Donald Trump's fundraisers are much less frequent than those of Hillary Clinton, but the Republican nominee is charging much more per event than his Democratic counterpart.
One similarity, however, is that both candidates are keeping the press out of these private get-togethers, much to the chagrin of those who press for more transparency from candidates.
CNBC reports that Clinton is holding many more fundraisers than Trump, but that the maximum price she requests from a donor is generally $50,000, while the real estate mogul is demanding almost half a million dollars per couple at some of his events.
Trump has criticized Clinton for having so many of these events that it limits her time on the campaign trail.
"Hillary Clinton is in hiding because she doesn't want to face voters or even the press," Trump campaign spokesman Jason Miller told Fox News. "With a track record like that, you'd be in hiding too."
But while the Republican nominee is certainly out in public more, he also is keeping the press away from his get-togethers with donors.
"The public has a right to know what the candidates are saying [in these fundraisers], since these are the people who will likely have the most influence with the candidate," Campaign Legal Center General Counsel Larry Noble told The Wall Street Journal.
What the two candidates are doing this election is the opposite of the practice of President Barack Obama, who allowed the press to be present at most of his fundraising events in the 2008 campaign and has continued doing so throughout most of his eight years in office.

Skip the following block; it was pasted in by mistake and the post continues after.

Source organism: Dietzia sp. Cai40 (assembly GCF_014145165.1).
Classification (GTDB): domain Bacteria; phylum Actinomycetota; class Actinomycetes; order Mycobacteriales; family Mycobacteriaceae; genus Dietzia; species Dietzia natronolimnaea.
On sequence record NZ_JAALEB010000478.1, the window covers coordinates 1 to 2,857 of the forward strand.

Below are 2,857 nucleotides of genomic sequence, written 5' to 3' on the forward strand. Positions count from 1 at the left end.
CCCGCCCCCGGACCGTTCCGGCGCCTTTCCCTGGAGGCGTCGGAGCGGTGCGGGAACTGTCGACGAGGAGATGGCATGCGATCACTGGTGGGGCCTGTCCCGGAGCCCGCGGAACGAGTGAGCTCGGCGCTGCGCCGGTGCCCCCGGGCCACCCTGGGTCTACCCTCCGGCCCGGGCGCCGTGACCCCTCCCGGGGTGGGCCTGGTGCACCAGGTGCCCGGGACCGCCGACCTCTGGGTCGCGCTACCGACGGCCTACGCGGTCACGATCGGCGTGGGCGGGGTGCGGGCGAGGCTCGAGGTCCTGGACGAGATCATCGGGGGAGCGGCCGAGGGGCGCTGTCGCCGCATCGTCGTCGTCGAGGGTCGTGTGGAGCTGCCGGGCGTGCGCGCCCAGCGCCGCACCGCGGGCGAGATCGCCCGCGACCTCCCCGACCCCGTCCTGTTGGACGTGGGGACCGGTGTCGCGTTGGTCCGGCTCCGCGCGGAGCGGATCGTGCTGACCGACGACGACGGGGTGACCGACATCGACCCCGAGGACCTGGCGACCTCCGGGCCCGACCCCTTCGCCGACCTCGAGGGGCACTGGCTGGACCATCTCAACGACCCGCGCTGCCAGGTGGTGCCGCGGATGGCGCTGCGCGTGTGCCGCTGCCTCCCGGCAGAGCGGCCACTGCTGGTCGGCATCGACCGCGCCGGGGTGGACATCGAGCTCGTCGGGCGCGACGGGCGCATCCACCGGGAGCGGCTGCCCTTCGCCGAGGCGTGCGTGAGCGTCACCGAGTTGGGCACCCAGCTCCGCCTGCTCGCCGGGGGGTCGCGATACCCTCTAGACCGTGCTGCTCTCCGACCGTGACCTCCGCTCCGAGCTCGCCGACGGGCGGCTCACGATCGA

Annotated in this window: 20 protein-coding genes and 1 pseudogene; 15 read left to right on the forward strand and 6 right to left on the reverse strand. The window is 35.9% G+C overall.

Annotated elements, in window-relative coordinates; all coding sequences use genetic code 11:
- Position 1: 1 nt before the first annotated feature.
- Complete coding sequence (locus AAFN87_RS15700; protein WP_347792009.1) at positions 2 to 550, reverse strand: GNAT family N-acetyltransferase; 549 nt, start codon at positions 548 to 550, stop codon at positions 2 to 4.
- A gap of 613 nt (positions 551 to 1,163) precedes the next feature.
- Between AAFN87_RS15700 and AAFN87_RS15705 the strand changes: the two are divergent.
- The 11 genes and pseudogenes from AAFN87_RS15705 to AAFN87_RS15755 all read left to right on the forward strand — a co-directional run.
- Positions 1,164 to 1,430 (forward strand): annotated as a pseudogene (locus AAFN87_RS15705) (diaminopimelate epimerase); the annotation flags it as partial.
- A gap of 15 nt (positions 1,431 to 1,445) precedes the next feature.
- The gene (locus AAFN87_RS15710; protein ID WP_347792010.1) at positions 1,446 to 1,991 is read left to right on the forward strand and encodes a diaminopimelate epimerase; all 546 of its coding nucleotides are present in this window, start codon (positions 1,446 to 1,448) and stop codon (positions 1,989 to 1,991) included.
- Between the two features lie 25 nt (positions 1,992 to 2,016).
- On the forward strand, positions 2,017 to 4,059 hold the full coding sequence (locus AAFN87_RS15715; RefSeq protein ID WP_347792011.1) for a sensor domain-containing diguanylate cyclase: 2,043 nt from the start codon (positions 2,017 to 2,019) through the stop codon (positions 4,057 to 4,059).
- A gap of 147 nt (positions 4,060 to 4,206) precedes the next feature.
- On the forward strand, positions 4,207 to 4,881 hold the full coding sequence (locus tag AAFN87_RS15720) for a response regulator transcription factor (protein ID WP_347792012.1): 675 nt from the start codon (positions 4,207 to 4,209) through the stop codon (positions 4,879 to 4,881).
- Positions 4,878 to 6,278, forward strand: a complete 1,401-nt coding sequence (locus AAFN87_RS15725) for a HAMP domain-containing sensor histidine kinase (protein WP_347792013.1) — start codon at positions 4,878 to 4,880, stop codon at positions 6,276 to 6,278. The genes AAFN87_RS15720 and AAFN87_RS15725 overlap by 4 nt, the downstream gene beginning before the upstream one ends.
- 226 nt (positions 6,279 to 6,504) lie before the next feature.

The White House Correspondents' Association has so far unsuccessfully tried to convince both campaigns to change their stance, recommending that a pool of reporters be permitted to be present for the nominees' remarks at such events.
The Sunlight Foundation, a non-profit organization which presses for increased transparency and accountability in government, said the candidates' attitude is counterproductive.
"You're basically sowing the seeds of secrecy and making people suspicious about what is happening," Sunlight writer Melissa Yeager told the Journal. "It's absolutely possible that they're doing everything right, but we have no way of knowing."
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